Annie Ashmann at her studio, Expand, Movement & Wellness in Crystal Lake, Illinois, where Nikki Ozment interviewed Annie for the Ballet for Adults Podcast Season 1, Episode 5 ~ Gyrotonic® Method & Adult Ballet. Photographs by Chelini & Oeffling. When you first hear about a trending movement method, most dancers are already familiar with it. If you haven’t heard of The Gyrotonic® & Gyrokinesis® Method . . .
Ballet is a total body workout. Regardless of age or ability, every student experiences a degree of fatigue or discomfort as a result of their training. If you’ve developed a chronic problem spot, or maybe class just has you wiped, consider four alternative therapies to help you feel better.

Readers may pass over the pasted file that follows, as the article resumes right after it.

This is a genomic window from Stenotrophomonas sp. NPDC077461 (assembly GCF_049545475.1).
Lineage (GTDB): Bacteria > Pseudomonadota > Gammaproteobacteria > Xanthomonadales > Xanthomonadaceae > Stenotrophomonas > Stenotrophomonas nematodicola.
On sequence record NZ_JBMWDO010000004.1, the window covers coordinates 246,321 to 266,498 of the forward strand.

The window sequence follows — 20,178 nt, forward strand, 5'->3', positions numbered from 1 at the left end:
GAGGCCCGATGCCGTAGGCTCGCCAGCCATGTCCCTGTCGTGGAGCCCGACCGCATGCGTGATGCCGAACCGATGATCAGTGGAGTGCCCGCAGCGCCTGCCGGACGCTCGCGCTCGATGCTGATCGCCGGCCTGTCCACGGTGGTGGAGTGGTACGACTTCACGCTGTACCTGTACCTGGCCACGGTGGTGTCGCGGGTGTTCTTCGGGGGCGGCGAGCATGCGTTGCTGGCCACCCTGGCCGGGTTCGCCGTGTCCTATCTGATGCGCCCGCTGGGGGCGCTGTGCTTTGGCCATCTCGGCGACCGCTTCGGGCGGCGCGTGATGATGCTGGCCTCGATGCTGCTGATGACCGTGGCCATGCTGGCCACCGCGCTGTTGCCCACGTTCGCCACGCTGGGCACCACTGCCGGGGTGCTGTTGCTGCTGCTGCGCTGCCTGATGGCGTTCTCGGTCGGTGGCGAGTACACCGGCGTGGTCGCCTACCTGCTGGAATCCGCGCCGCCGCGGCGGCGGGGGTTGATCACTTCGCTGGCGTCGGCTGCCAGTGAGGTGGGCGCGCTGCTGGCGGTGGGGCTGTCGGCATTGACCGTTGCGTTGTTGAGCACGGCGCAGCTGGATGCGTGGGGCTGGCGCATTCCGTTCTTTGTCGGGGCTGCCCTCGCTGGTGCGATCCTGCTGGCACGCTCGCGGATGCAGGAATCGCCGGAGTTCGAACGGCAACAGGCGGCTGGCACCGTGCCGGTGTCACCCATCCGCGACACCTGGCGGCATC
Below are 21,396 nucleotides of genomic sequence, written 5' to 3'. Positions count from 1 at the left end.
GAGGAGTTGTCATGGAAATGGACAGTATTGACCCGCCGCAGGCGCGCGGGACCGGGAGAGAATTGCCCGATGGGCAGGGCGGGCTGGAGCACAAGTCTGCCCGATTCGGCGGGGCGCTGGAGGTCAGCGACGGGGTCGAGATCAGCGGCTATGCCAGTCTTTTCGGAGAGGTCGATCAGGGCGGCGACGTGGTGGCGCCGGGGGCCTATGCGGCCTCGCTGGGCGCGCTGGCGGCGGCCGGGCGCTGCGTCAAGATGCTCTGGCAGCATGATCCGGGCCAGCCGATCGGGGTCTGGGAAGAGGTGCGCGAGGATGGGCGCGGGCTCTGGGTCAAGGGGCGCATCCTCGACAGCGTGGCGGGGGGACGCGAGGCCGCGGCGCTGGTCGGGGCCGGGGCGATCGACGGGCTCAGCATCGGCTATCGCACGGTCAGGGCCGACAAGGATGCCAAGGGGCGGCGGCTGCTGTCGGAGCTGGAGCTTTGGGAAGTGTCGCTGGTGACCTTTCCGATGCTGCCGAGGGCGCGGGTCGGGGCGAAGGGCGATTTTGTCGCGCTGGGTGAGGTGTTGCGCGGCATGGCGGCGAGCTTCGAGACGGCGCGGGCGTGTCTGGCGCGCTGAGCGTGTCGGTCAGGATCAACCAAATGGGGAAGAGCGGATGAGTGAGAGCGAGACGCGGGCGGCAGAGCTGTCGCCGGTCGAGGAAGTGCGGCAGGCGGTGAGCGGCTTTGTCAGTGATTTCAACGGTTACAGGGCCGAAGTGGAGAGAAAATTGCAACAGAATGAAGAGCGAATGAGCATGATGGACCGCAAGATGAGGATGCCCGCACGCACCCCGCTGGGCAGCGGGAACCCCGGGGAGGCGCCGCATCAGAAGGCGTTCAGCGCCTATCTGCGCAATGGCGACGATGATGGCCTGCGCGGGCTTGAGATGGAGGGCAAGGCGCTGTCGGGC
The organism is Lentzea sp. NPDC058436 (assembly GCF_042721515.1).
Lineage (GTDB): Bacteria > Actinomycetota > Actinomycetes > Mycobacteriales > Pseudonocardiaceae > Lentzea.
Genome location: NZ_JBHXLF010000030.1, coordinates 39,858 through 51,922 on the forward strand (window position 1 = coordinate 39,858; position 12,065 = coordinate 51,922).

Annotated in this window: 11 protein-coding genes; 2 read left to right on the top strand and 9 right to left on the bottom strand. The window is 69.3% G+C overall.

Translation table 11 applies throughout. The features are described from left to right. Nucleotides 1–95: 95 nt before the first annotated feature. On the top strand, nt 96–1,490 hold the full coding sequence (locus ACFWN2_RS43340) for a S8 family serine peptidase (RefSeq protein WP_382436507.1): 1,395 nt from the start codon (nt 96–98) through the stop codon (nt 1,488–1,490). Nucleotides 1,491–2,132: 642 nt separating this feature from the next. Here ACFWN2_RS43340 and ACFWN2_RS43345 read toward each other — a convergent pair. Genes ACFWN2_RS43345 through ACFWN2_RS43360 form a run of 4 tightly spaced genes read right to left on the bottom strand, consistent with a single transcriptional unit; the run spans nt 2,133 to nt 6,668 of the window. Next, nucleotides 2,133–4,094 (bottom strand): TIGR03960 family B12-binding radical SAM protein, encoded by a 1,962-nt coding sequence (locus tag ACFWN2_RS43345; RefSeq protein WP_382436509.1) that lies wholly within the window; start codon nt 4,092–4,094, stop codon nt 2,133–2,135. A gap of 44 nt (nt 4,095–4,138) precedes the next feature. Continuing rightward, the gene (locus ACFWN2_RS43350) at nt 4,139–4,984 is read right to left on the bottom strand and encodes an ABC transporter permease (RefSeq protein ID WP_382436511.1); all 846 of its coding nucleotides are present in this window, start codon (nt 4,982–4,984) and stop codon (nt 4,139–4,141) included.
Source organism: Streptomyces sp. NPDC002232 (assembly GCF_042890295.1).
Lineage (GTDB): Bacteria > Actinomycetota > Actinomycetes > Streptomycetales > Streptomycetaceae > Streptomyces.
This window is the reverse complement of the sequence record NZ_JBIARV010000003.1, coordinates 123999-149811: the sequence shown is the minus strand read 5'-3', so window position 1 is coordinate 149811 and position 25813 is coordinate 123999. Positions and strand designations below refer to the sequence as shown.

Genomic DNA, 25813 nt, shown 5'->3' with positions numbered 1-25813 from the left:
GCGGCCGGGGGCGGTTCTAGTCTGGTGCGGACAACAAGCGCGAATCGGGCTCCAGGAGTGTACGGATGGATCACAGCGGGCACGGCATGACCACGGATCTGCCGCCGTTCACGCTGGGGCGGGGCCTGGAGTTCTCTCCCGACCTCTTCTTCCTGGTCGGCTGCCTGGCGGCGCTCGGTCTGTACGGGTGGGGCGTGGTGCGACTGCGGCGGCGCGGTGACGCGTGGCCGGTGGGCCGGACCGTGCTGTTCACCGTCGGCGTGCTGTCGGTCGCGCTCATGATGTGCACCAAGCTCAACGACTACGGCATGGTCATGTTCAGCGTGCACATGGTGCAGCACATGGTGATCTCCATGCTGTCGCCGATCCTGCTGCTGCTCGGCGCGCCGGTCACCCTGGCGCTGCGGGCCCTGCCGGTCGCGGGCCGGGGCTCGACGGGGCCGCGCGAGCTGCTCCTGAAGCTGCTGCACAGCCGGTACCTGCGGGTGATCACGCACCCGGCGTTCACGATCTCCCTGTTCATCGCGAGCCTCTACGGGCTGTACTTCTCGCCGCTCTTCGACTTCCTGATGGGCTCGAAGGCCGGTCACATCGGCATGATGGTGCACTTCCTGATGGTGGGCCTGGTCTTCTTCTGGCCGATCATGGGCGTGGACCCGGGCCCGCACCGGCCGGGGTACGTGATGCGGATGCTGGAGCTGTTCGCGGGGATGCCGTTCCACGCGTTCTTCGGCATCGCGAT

Different sports and athletic activities engage different muscles in the body. Since ballet requires immense lower body strength, ballet dancers tend to develop problem spots and injuries from the waist down. Consider five common hot spots that affect dancers and how to cope with them.
You should never go to class on an empty stomach; you should also never go to class with a gut full of the wrong stuff. Selecting healthy meals and snacks from a wide range of whole foods will give you the energy and nourishment you need to get through class.
It’s just part of being a woman. But most women don’t have to deal with their period while wearing a leotard. Concentrating on your technique and performance is challenging enough without having to worry if your period is putting you in any unnecessary spotlight….
Ballet requires intense effort, and as a result, no dancer goes unscathed. While some students suffer from a preexisting condition, ballet can definitely cause aches and pains for others. Here are 4 common health conditions that affect dancers, and how to address them…